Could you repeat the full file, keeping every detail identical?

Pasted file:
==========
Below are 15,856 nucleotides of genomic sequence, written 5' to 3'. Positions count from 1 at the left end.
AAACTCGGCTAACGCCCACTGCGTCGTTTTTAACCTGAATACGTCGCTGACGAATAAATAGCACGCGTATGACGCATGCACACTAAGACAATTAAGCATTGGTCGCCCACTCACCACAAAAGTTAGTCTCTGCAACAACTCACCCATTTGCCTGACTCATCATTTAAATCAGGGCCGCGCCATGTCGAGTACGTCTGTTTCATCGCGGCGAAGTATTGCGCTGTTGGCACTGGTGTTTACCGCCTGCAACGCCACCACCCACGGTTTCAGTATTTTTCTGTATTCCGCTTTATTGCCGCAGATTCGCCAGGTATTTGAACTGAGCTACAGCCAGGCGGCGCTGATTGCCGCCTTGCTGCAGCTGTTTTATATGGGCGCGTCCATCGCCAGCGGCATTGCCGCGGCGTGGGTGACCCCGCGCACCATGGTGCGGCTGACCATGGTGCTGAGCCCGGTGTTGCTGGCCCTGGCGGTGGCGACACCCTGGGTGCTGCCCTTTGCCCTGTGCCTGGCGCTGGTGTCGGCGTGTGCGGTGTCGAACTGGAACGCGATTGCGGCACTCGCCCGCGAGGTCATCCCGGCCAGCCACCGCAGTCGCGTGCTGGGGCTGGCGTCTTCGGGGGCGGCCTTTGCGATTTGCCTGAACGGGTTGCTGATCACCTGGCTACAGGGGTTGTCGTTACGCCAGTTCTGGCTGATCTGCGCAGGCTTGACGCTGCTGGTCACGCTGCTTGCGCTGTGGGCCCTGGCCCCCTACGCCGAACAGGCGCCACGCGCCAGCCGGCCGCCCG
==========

Below are 15,856 nucleotides of genomic sequence, written 5' to 3'. Positions count from 1 at the left end.
AAACTCGGCTAACGCCCACTGCGTCGTTTTTAACCTGAATACGTCGCTGACGAATAAATAGCACGCGTATGACGCATGCACACTAAGACAATTAAGCATTGGTCGCCCACTCACCACAAAAGTTAGTCTCTGCAACAACTCACCCATTTGCCTGACTCATCATTTAAATCAGGGCCGCGCCATGTCGAGTACGTCTGTTTCATCGCGGCGAAGTATTGCGCTGTTGGCACTGGTGTTTACCGCCTGCAACGCCACCACCCACGGTTTCAGTATTTTTCTGTATTCCGCTTTATTGCCGCAGATTCGCCAGGTATTTGAACTGAGCTACAGCCAGGCGGCGCTGATTGCCGCCTTGCTGCAGCTGTTTTATATGGGCGCGTCCATCGCCAGCGGCATTGCCGCGGCGTGGGTGACCCCGCGCACCATGGTGCGGCTGACCATGGTGCTGAGCCCGGTGTTGCTGGCCCTGGCGGTGGCGACACCCTGGGTGCTGCCCTTTGCCCTGTGCCTGGCGCTGGTGTCGGCGTGTGCGGTGTCGAACTGGAACGCGATTGCGGCACTCGCCCGCGAGGTCATCCCGGCCAGCCACCGCAGTCGCGTGCTGGGGCTGGCGTCTTCGGGGGCGGCCTTTGCGATTTGCCTGAACGGGTTGCTGATCACCTGGCTACAGGGGTTGTCGTTACGCCAGTTCTGGCTGATCTGCGCAGGCTTGACGCTGCTGGTCACGCTGCTTGCGCTGTGGGCCCTGGCCCCCTACGCCGAACAGGCGCCACGCGCCAGCCGGCCGCCCG